A LESSON IN LOVE AND A 'CHURCH SEARCH'
Our Baptism, Part 2
Aside from the profundity of the spiritual experience, what impressed us both about the ceremony was the friendliness and informality of the priests: helping us syllable by syllable with the responses in unfamiliar Greek, showing us where to go, checking we were all right. They even allowed us to recite the Creed in English to make it more meaningful for us. All this was achieved without losing the underlying solemnity of the occasion. This is one of the great strengths of Orthodox worship in general, the services are reverent but not stuffy. I’ll never forget an open air service at a tiny church when the Bishop was in attendance. We had found a relatively shady spot with a very low stone step to sit on. When the bells began to ring we stood up but my wife had great difficulty getting to her feet. Suddenly, she felt a strong arm lifting her and turned to find that the Bishop had interrupted his solemn progress to help her. Would this happen in Rome or Canterbury?
Is it heretical to think that God may have a sense of humour? Near where we lived at the time there was a little girl who always seemed to be in trouble. She was, I must admit, a bit of a brat and we were for ever telling her off for chasing our cats or other mischief. It is the tradition here that, during the baptism, the candle is held by the youngest child present in church and ours was held by the young sister of one of my students. However, it was proving too heavy for her little hands and our little ‘bête noire’ took over the job and held our baptismal candle for the rest of the service. I defy anybody to doubt that ‘the Boss’ was teaching us a gentle lesson in love and forgiveness.
One of the ‘requirements’ of the newly baptized, including babies, is to take Holy Communion for the three Sundays following the service. All was well for the first Sunday, and we duly took our baptismal candles to our local church for the Divine Liturgy. On the second, however, we arrived at church to find it locked up. Not sure what was going on, we got in the car and drove to the church at the other end of the village – all locked up. Beginning to panic, we tried the church in the upper village which was also closed but fortunately an old lady in her garden pointed us further up the hill to the tiny church of St. Katherine, where all the priests were conducting a service for her feast day. Although a little late, we were in time to take communion and fulfil our obligation. The thought crossed my mind that, in my youth, I’ve driven round a town on a Saturday night trying to find a party but to drive all over Crete in search of a church service on a Sunday morning must be a first!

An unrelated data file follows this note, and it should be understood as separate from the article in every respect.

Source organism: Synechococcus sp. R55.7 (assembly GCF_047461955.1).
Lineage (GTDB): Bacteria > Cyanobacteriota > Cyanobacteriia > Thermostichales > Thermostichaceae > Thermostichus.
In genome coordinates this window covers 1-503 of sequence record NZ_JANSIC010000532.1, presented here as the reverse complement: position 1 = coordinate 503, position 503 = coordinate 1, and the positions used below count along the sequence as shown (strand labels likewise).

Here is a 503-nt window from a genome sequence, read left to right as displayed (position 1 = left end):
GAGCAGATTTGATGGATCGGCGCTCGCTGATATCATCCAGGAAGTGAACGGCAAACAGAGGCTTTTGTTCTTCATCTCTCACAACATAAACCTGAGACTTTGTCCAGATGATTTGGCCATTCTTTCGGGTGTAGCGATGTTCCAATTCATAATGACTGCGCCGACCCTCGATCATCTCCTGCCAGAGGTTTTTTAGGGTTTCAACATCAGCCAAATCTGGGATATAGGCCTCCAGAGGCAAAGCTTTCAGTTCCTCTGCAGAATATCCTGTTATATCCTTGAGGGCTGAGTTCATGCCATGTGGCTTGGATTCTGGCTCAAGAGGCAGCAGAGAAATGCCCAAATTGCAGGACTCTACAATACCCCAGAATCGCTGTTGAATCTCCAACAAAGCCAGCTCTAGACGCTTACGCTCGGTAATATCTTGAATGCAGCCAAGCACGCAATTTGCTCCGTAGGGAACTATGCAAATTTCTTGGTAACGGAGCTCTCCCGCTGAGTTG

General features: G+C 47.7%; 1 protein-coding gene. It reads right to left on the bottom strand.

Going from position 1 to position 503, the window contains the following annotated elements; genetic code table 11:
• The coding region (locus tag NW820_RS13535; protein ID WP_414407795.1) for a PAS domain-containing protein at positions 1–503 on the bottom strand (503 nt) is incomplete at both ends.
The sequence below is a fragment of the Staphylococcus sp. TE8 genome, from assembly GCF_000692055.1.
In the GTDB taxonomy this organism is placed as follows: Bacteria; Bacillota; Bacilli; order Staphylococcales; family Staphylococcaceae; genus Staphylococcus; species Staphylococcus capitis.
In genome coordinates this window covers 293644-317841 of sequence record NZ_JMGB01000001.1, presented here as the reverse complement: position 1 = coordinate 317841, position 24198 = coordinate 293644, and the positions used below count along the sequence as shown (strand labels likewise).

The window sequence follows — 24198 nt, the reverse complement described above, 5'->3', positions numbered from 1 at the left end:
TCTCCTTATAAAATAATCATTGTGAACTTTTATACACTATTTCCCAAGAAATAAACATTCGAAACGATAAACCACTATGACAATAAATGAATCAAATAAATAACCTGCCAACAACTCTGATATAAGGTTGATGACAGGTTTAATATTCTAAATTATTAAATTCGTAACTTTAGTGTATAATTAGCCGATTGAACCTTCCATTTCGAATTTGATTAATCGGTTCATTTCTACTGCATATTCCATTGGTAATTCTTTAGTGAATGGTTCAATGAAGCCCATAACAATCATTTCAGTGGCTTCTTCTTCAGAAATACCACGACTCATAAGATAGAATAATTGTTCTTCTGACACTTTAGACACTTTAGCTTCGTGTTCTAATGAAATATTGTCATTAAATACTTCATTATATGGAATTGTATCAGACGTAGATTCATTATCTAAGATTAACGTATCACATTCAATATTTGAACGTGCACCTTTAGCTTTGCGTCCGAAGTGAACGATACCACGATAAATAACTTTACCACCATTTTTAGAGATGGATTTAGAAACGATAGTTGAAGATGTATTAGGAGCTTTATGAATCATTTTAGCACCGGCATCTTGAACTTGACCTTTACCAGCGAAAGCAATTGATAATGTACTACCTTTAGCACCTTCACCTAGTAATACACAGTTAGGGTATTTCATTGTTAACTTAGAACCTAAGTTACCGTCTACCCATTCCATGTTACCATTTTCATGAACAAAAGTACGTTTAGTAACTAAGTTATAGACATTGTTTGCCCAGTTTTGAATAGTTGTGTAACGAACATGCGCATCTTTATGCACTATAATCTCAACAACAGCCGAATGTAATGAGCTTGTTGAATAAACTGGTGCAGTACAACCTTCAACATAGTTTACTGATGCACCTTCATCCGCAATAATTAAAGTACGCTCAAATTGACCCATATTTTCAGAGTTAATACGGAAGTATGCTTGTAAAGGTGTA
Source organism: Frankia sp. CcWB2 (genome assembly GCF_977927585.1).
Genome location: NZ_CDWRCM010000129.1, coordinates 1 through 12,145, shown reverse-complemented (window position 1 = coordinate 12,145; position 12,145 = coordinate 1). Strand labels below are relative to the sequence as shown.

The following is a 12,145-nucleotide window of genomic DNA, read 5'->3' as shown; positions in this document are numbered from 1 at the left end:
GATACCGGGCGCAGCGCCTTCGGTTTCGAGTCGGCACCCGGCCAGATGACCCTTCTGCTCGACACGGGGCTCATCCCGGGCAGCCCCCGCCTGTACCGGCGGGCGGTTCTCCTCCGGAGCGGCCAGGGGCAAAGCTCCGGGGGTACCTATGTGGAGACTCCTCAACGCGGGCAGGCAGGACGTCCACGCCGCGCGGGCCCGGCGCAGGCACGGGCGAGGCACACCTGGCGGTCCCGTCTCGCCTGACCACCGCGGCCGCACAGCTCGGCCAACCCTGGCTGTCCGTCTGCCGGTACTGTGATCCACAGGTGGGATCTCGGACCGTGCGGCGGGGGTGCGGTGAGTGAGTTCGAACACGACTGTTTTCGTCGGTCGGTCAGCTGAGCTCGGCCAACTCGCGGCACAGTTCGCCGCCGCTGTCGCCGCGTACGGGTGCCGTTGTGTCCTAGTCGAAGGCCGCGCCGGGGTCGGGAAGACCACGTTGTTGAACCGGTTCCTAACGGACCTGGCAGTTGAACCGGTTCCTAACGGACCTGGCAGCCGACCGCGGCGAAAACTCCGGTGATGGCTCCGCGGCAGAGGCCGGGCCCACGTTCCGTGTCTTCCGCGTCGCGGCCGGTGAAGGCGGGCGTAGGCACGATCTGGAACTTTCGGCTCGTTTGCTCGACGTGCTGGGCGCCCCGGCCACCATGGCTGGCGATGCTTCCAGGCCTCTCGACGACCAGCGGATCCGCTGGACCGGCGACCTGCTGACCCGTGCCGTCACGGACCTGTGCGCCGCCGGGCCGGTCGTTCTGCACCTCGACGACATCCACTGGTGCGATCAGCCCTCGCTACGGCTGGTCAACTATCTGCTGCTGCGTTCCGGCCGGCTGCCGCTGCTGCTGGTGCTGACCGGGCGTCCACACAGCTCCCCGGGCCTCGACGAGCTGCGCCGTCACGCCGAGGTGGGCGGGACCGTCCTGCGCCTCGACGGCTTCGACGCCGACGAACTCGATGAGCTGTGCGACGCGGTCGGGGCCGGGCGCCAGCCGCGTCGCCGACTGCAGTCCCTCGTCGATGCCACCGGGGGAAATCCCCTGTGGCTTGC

All in all, we found our baptism service both a deep spiritual experience and a wonderful example of the love and kindness of the priests and local people. It even had its moments of humour. However, at the end of the service, as we heard the priest say “At this moment, you are sinless and among the saints. Try to keep it that way for as long as you can,” we felt that a major change in our spiritual lives had occurred.